But don’t we need competition for motivation?

Nah.

Using competition for motivation is like swinging a bat at a beehive and running for it in order to get exercise. It’s dangerous and gets you going for the wrong reasons.

More rewarding (and less dangerous) motivation comes from finding a calling that ignites a “rage to master” under your butt.

For me, that comes from writing to try to convince other people to break from the ruts of their routines and get on their own unconventional routes. I don’t need to compete with anyone at it, never need external motivation to do it, and am always eager to collaborate with fellow creators who have similar missions.

Contagious can't-lose mindset for winning at life
People respect unanxious types who do their own thing.

6. Attract respect rather than chase it.

“When you are content to be simply yourself and don’t compare or compete, everybody will respect you.”

Lao Tzu

Since living like life’s not a competition, it’s mattered less what other people think of me and how they’re doing in their game. My mistakes aren’t embarrassing, but useful lessons. And my social anxiety has faded.

This has freed up the energy to be more creative, explore further, and take more risks.

And I’ve noticed a funny thing start to happen as I’ve kept at it:

People recognize and respect what I’m doing.

Ironically, this is what others who view life as a competition so anxiously chase after. But respect comes naturally to those who don’t fight over it.

Now, I’m not suggesting anyone completely stop giving a crap about what other people think. Only psychopaths have zero social anxiety.

Just worry a lot less. Do so by re-focusing on the one person we tend to give the cold shoulder…

7. Only seek to impress one person.

“A healthy feeling of inferiority is not something that comes from comparing oneself to others, but from one’s comparison with one’s self.”

Ichiro Kishimi and Fumitake Koga, The Courage to Be Disliked

To win at life without competing, the only person I’m most concerned with impressing is myself.

Not my present self.

Current Me is too easy to please with ice cream, beer, and bikini pictures on Instagram. 

Not my past self.

Pinterest wisdom says, “My only competition is the person I was yesterday.” The problem with this is that when our win streaks inevitably end, we risk falling down a deep spiral into Loserville.

My future self.

If what I’m doing will make my future self say, “Way to go, Past Me,” I know I’ve done well.

To get started impressing your future self, try this thought exercise:

Imagine you had an Instagram account followed by 10,000 Future Yous from all moments in your future between now and your death. What could you do and then post about to get the most likes?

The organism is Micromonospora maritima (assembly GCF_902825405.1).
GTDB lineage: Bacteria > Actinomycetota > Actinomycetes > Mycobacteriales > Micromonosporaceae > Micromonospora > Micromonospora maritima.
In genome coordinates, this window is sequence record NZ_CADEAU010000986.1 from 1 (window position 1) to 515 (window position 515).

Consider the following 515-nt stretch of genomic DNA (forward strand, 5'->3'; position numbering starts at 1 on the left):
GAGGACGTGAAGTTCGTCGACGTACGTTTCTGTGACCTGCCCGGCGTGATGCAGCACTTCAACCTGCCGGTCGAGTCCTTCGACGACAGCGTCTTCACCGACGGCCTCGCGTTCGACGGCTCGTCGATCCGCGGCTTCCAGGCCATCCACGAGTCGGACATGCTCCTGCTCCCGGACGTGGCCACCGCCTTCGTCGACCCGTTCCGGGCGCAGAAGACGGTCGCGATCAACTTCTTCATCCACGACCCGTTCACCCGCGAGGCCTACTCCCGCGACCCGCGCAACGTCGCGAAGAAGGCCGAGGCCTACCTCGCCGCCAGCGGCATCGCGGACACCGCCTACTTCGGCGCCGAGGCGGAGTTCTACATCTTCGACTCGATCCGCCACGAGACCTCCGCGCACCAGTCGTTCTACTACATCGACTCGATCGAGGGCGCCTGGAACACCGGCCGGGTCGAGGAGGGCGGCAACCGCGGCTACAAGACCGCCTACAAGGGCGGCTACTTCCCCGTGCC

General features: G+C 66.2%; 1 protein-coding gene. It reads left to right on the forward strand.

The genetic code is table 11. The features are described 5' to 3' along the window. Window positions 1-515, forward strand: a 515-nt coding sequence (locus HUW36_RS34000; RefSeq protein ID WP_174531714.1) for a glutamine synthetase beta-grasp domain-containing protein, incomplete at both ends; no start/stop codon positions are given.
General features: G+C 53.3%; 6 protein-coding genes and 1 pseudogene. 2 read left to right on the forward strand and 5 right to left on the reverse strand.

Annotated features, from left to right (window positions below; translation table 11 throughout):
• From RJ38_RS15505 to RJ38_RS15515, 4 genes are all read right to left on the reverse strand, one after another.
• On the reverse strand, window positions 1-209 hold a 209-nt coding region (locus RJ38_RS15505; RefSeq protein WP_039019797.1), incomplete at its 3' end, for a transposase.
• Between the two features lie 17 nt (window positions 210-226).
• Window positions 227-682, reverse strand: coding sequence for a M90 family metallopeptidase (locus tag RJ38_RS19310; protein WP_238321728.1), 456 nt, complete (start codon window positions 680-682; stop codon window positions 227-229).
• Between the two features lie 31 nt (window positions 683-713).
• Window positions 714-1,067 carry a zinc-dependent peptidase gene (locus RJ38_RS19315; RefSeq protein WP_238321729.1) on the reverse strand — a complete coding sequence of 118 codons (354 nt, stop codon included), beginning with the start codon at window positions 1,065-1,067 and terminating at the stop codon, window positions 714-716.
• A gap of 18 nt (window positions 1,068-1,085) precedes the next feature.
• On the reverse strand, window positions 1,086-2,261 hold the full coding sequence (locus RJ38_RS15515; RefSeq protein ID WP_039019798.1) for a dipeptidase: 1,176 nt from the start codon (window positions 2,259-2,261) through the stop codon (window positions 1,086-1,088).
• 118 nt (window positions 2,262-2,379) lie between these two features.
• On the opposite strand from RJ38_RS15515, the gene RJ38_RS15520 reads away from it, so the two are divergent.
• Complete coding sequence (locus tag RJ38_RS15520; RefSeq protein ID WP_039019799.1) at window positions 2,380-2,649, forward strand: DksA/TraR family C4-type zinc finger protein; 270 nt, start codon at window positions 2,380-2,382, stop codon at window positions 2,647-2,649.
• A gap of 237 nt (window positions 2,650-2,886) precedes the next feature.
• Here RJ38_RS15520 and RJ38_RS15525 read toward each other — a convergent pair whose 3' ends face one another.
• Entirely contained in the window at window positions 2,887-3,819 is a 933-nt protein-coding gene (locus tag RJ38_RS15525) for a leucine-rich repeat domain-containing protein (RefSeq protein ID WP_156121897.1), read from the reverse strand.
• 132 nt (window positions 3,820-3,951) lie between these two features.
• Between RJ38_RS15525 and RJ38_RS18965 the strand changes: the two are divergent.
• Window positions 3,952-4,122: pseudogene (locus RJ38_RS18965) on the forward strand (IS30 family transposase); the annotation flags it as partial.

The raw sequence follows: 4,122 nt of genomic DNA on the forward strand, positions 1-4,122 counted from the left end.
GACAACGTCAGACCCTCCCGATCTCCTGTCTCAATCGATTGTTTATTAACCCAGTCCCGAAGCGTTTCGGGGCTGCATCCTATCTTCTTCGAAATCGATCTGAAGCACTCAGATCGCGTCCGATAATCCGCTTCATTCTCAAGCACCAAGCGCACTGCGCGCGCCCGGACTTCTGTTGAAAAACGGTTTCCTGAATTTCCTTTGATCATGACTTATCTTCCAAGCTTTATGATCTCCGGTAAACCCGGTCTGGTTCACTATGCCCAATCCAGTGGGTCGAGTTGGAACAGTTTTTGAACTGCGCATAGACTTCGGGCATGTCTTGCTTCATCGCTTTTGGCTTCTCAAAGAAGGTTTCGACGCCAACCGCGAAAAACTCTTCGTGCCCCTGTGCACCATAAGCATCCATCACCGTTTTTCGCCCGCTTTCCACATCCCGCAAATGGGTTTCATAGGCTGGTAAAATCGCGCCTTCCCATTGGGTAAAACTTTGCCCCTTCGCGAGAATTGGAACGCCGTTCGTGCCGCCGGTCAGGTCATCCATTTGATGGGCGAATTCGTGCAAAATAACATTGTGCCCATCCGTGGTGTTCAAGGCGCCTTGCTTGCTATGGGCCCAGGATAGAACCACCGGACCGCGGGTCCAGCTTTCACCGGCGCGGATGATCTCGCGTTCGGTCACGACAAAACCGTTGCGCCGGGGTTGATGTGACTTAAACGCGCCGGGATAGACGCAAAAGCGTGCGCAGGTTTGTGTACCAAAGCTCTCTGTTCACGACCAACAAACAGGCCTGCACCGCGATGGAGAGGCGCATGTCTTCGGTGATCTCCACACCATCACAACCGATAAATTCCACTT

Nobody impatient ever accomplished anything noteworthy (…but they probably didn’t die of thirst running through the desert either).

8. Play the long game.

“The difficult is what takes a little time; the impossible is what takes a little longer.”

Fritjof Nansen

Our most pernicious adversary in the game of life is impatience.

Competing with impatience is slow and boring. It feels better to get quick and easy wins elsewhere. But every time I settle for simple victories, I fall farther behind in the bigger battle for something substantial.

To overcome impatience, I’m doing two things:

First, stop worrying about where I’m at.

As David Epstein writes in his book, Range, “You probably don’t even know where exactly you’re going, so feeling behind doesn’t help.”

Second, start worrying about living a good story.

As Donald Miller outlines in A Million Miles in a Thousand Years, “A story is a character who wants something and overcomes conflict to get it.”

You’re the character. And you can edit the story as you go. But you only get one story to tell. Take your time to make it a good one.

The Can’t-Lose Approach to Win at Life

To recap:

  • Play your own game and make it something you want to do, not what you want the results of.
  • Cooperate when possible and forget about the spectators.
  • Remember that the only person you need to impress is your future self.
  • Play the long game that tells a great story, aiming for values.
  • And keep swinging regardless of your situation.

I believe that if you accept that life’s not a competition and follow these can’t-lose strategies, you’ll have a great chance of winning at life.


Thanks to Francisco, Luis, and Blair for their input!


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2 thoughts on “Life is Not a Competition, But You Can Still Win At It”

  1. everything in life is a competition-from finding employment to looking for a life partner. sadly, by far the most critical factor for men when it comes to success in life is being tall & physically attractive, losing the genetic lottery is one of the worst possible curses and it’s brutal to understand that you are simply not good enough due to factors entirely beyond your control so are destine to be single, alone & unwanted.

    Reply
    • Hmm… You’re right that life could indeed be tougher if you’re born super short and super ugly. But are you sure there are no short and ugly people who are winning at life with jobs and partners they love?

      Reply